I OCCASIONALLY have what I call a "doubt funk." It usually happens when I'm in the middle of a big project and I start thinking maybe there is a better use of my time; maybe I should be doing something different; maybe this project will fail; maybe my destiny lies somewhere else and I'm wasting my time.
I never seem to get a doubt funk between projects. I'm great at thinking up new goals and I get very enthusiastic about them. But I suppose it is "the grass is always greener" because no matter what I am working on, I can think of a hundred other projects that might be a better use of my time and I have doubts about what I'm doing. I've aborted a lot of perfectly good projects because of it. I have several half-finished books sitting in my filing cabinets. Lots of projects of different kinds down through the years never saw the light of day because a doubt funk came along and deflated my motivation.
I just had a doubt funk recently about this article, but doubt funks don't stop me any more. A few years ago I learned the right way to handle one: Finish the project. That will get the most done with the greatest fun in my lifetime. Half-finished projects are a waste of time. To spend all that time getting something halfway done and then stopping means all the hours spent on the project were wasted. Wasting time is demoralizing.
I got the answer to doubt funks when I read a true story by A.J. Cronin. When Cronin was 33, he was a doctor in London. Once in awhile, he experienced doubt funks, thinking maybe he should specialize in a different kind of medical practice. He worried that what he was doing wasn't good enough. He eventually developed an ulcer and his doctor prescribed the standard treatment of the time: six months "complete rest in the country on a milk diet."
He went to a small farm outside a village in the Scottish Highlands. After about a week, this man with overactive adrenal glands was climbing the walls. His mind was thrashing around for something to do. Then he realized he'd always wanted to write a novel if he ever found the time, and now he had the time! So he began.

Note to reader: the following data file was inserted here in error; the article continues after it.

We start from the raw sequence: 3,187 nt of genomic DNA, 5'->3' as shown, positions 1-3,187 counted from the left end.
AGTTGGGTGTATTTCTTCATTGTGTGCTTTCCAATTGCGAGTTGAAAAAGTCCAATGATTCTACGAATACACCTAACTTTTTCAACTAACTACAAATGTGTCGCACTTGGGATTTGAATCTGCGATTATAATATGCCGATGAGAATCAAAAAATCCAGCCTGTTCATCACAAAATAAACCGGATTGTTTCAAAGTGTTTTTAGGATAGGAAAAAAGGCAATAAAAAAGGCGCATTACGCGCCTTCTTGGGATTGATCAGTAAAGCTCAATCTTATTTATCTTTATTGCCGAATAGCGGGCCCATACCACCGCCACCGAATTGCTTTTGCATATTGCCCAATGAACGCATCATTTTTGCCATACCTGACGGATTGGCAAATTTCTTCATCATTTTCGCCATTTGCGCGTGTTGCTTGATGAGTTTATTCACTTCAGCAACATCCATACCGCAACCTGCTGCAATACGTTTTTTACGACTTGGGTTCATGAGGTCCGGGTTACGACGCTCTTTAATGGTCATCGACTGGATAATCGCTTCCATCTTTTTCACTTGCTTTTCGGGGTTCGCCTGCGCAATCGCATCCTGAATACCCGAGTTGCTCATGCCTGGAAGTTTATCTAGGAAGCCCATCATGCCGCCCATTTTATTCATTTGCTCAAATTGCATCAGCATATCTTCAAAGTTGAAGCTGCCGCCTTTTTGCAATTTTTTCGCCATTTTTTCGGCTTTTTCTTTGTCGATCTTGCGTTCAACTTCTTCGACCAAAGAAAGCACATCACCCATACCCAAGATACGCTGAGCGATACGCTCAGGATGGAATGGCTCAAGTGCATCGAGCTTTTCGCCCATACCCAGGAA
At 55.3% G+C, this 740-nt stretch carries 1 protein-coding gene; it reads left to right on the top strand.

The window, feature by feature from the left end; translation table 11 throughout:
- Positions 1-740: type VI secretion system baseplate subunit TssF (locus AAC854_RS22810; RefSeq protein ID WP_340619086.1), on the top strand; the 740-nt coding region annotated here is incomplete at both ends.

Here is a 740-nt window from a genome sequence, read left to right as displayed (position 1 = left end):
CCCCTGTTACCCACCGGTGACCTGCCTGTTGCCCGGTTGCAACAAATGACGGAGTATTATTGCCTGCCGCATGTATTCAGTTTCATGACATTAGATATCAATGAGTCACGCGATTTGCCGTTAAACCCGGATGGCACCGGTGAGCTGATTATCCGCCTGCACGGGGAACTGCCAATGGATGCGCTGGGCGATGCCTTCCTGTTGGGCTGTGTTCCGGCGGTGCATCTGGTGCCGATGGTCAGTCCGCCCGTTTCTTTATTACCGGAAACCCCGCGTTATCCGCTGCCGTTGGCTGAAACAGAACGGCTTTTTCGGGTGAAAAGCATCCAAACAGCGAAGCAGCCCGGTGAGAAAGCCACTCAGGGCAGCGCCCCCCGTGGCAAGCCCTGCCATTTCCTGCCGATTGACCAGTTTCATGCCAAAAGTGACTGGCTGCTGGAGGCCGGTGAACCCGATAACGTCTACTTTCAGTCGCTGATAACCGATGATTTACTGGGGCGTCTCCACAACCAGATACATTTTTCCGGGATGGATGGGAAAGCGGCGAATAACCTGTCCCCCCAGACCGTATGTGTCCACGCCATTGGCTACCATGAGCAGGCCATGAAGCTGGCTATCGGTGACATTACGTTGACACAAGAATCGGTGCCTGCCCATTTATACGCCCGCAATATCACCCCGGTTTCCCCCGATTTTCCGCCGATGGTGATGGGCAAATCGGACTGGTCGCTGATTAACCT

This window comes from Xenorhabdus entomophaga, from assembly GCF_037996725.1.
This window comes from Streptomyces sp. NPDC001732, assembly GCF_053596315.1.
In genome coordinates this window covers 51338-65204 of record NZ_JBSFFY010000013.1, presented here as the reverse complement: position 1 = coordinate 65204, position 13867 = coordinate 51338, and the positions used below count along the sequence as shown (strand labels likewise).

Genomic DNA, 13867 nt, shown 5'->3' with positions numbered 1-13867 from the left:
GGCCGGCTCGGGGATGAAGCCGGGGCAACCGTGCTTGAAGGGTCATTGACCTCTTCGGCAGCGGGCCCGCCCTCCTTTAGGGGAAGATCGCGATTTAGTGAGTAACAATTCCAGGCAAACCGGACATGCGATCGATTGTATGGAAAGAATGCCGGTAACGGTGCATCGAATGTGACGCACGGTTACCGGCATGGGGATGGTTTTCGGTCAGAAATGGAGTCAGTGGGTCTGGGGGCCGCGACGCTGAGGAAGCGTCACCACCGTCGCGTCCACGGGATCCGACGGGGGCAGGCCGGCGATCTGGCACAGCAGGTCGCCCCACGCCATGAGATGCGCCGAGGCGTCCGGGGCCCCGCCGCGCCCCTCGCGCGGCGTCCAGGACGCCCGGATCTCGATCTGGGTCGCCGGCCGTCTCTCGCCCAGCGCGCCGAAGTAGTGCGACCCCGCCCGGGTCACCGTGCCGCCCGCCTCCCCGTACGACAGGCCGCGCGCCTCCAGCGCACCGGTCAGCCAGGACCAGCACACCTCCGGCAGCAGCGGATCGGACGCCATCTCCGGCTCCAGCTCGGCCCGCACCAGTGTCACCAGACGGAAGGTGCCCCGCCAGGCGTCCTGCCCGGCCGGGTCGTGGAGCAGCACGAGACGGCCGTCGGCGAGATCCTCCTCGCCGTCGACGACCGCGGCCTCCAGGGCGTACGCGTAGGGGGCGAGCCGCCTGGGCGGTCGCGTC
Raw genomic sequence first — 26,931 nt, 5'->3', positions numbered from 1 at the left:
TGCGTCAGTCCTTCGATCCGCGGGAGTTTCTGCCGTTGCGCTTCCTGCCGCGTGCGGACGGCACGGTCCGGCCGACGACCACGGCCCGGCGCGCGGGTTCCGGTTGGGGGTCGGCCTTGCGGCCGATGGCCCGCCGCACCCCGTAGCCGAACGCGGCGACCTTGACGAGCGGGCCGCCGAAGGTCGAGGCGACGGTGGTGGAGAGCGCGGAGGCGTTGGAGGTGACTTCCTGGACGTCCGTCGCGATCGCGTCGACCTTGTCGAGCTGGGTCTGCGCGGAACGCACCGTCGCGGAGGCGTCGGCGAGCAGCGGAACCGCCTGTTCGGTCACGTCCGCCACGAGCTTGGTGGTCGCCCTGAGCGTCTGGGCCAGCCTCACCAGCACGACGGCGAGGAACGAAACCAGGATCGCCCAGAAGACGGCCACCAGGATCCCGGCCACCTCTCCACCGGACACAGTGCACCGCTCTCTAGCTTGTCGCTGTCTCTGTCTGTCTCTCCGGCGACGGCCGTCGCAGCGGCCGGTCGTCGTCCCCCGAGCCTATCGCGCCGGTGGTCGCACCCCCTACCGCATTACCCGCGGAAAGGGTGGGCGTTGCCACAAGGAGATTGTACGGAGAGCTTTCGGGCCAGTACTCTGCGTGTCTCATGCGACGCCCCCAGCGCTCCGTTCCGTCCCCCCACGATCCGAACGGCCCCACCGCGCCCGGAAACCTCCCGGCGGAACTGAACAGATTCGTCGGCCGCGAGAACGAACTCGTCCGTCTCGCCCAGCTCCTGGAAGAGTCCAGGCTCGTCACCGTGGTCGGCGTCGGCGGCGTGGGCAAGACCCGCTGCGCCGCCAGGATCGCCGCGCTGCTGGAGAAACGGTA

After three months of being engrossed in the project, he sent his handwritten pages to his secretary to type up for him. When he received his first chapter and read it, he was devastated. It was terrible. He realized he had no business trying to be a writer. In his anguish he grabbed the whole manuscript and threw it into the trash.
Feeling glad and relieved that he had "come to his senses," he went for a walk. He saw Angus, the farmer, and stopped to chat, as he often did. When Cronin told Angus what he had just done, Angus was silent for a long time; then he said, "My father ditched this bog all his days and never made a pasture." He stopped digging and looked at Cronin. "I've dug it all my days and never made a pasture. But pasture or no pasture," said Angus as he pushed the shovel back into the bog, "I canna help but dig. For my father knew and I know that if you only dig enough a pasture can be made here."
Angus kept digging. Doggedly. Relentlessly. Unmercifully. Cronin stood there watching him, and while he watched he experienced an intense personal crisis and then a revelation. Cronin saw his situation as the pattern he'd followed all his life: He would start off in a particular direction and never get anywhere because doubt would overtake him halfway through it.
And then he saw it as a pattern and revelation not just for himself, but for all of humanity. He wrote later, "In this present chaos, with no shining vision to sustain us, the door is wide open to darkness and despair. The way to close that door is to stick to the job that we are doing, no matter how insignificant that job may be, to go on doing it, and to finish it."
Cronin stomped back to his room and pulled his manuscript out of the trash. He was angry, ashamed, determined. He got back to work on the manuscript and would not stop, no matter what kind of doubt or frustration he encountered, he kept working until he finally finished the damned thing.
He randomly chose a publisher out of a catalog and mailed off the manuscript. Then he relaxed and recovered from his ulcer.
Just as he was finally preparing to head back to London, he received a telegram from the publisher: they were interested. Unbelievably, this manuscript that he had thrown away was published as a novel and sold three million copies. It was even made into a Hollywood movie.
The answer to a doubt funk is the same for you and me as it was for Cronin: to go to work on the current project, determined and resolute, and to finish it.
Another important factor affecting your feelings of doubt is your "explanatory style," that is, the habitual way you explain setbacks to yourself. Some ways of explaining setbacks leave your determination intact or even strengthen it. Other ways demoralize you and can lead to doubt funks. Learn more about solving that problem here.